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Joys of book reading

Joys of book reading
The World Book Day quietly comes and goes just like any other day. It is meant, of course, to be a reminder that books have been an integral part of our lives since we were young. They were, indeed, part of our childhood. Those were wonderful days lost in the worlds created by children's writers, wrapped round in wonders, and life that was not as we knew it. The book in its traditional form is alive and well. E-books, that are also books, have not managed to eradicate the paper book. It is not a replacement for the traditional book, but an add-on, possibly getting people who have not been avid readers to read more and helping bookworms get a higher dosage of their daily fix. No electronic paper can ever replace the rough feel of the yellowing pages of an old book nor can it replace its utility and warmth. Contrary to perceptions, researchers are even finding that the story is slowly going full circle. Children are falling in love all over again with printed books, finding in them an escape from the electronic dominance in their young lives. The coming of the book, so many centuries ago, changed the insular lives of individuals into ones that became aware of the thoughts and ideas of others.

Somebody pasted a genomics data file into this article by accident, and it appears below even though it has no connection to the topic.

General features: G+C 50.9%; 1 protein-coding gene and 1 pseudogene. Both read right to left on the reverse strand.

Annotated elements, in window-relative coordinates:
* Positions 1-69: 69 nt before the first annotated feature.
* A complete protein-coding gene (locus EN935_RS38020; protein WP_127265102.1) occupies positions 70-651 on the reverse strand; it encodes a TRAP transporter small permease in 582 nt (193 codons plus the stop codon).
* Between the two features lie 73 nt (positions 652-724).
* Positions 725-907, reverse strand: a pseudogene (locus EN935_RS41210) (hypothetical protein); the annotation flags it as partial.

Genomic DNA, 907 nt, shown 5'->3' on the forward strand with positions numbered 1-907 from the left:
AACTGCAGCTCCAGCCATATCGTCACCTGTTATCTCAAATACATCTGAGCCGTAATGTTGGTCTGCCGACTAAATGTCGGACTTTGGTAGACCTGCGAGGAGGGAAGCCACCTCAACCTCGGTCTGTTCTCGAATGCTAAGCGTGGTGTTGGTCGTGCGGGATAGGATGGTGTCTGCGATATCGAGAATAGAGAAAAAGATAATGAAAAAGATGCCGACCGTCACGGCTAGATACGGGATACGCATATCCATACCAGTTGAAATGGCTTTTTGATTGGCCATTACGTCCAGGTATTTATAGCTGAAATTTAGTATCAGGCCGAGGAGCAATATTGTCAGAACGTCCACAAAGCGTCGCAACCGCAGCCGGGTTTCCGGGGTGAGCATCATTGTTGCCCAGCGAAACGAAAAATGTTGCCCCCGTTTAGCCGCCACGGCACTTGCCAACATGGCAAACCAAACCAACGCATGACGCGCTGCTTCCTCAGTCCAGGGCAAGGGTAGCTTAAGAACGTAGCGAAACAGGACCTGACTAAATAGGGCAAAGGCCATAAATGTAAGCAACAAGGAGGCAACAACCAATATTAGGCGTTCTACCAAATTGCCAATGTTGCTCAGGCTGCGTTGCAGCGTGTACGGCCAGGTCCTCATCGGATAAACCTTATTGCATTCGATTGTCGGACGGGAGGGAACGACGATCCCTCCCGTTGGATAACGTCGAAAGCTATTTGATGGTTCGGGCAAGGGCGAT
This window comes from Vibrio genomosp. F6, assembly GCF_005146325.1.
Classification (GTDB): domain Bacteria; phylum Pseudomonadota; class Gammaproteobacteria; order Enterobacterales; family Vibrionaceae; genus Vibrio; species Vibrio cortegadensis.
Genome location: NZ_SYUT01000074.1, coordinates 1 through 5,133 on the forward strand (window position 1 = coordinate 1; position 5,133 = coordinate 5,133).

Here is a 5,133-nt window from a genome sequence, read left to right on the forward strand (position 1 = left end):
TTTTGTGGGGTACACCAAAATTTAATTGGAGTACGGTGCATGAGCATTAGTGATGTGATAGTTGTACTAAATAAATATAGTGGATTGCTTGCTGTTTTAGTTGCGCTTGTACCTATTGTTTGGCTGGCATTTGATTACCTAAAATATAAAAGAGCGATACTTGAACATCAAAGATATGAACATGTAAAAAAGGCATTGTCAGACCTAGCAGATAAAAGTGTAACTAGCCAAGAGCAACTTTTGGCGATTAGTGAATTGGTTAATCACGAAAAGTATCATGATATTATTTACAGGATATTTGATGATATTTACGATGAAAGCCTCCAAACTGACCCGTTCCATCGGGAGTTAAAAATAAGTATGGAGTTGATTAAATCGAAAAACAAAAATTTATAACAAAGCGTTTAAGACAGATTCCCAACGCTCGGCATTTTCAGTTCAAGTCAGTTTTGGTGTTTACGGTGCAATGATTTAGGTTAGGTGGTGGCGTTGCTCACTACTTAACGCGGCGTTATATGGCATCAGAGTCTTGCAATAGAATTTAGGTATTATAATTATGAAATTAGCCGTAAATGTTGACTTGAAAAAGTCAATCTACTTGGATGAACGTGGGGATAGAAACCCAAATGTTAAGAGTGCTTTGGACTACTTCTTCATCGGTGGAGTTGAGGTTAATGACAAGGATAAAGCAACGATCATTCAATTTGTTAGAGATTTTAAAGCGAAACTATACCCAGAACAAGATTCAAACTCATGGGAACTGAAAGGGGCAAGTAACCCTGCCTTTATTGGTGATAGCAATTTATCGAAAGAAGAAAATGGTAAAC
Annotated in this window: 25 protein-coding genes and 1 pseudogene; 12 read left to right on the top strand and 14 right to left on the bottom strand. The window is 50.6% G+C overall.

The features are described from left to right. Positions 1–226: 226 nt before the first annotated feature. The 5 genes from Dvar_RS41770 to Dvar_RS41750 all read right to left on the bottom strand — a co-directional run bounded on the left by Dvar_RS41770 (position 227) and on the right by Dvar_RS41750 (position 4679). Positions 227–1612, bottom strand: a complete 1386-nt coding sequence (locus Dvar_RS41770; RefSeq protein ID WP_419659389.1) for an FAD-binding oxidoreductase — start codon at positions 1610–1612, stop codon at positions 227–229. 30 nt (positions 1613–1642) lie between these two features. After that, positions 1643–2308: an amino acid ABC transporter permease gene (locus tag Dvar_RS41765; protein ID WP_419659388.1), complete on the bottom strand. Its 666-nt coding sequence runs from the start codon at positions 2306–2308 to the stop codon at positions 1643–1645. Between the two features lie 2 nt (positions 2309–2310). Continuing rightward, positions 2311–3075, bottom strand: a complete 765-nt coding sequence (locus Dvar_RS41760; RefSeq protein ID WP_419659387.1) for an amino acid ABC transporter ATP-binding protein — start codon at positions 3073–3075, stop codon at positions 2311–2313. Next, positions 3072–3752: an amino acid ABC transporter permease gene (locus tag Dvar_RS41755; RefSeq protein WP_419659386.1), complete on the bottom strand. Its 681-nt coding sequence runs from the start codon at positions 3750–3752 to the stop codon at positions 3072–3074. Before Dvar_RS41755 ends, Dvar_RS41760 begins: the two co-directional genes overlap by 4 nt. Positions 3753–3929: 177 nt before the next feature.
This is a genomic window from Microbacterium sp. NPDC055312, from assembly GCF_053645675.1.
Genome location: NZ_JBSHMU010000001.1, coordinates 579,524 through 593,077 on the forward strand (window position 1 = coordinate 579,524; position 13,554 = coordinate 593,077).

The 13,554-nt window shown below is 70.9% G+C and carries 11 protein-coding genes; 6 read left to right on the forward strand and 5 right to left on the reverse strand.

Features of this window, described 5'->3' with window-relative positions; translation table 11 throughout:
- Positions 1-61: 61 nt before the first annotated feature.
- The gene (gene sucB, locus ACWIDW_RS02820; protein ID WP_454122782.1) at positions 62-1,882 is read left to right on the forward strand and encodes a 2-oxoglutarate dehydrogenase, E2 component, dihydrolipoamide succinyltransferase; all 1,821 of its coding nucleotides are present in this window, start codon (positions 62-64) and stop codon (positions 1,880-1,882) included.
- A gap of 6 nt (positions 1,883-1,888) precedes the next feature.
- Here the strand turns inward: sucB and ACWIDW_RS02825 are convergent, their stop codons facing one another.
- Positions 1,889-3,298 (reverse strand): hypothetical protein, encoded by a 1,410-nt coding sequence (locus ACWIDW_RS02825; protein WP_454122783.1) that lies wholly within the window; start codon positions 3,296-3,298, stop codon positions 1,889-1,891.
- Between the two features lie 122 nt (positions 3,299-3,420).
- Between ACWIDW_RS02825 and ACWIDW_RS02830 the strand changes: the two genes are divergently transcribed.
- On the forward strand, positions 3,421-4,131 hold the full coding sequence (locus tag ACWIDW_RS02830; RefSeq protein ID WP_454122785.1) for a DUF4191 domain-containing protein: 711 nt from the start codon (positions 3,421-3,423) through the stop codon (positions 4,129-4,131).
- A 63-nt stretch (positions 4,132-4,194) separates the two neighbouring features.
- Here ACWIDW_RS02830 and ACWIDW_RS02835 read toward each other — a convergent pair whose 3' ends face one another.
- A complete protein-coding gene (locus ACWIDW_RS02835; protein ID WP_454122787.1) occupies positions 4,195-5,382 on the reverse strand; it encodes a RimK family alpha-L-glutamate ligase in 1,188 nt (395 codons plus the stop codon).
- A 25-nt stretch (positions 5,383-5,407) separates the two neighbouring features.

For many centuries it was the repository of all the wisdom of humanity and the library became the sanctum of knowledge, the sacred space for the scholar to thrive and the reader to imbibe of life outside life. It is little wonder that book burning, as in Ray Bradbury's "Fahrenheit 451" became the sign of the tyrant despot who wanted to control minds. It is even less of a wonder that all those who want to impose their own opinions, politics, and dogmas on others are afraid of books that might give a clear idea of the other hand. The autocrat would always tell others what not to read. The freedom to read without censorship is another indicator of a democratic society. The hundreds of books published each year indicate a readership that thrives and can be cultivated. Unfortunately, our attention is also drawn to the fact that our minuscule market cannot but leave many battles in the way of our publishers. They try and prosper in spite of the circumstances and who must, therefore, be helped at every turn, if we are not to lose the advantage we have gained through such hard work by so many.
Hopefully, the celebration of books also helps those among us who have strayed away from the beauty that can be afforded by reading, to pick up a book and relive times when our reality is, perhaps, dimmed for a while.
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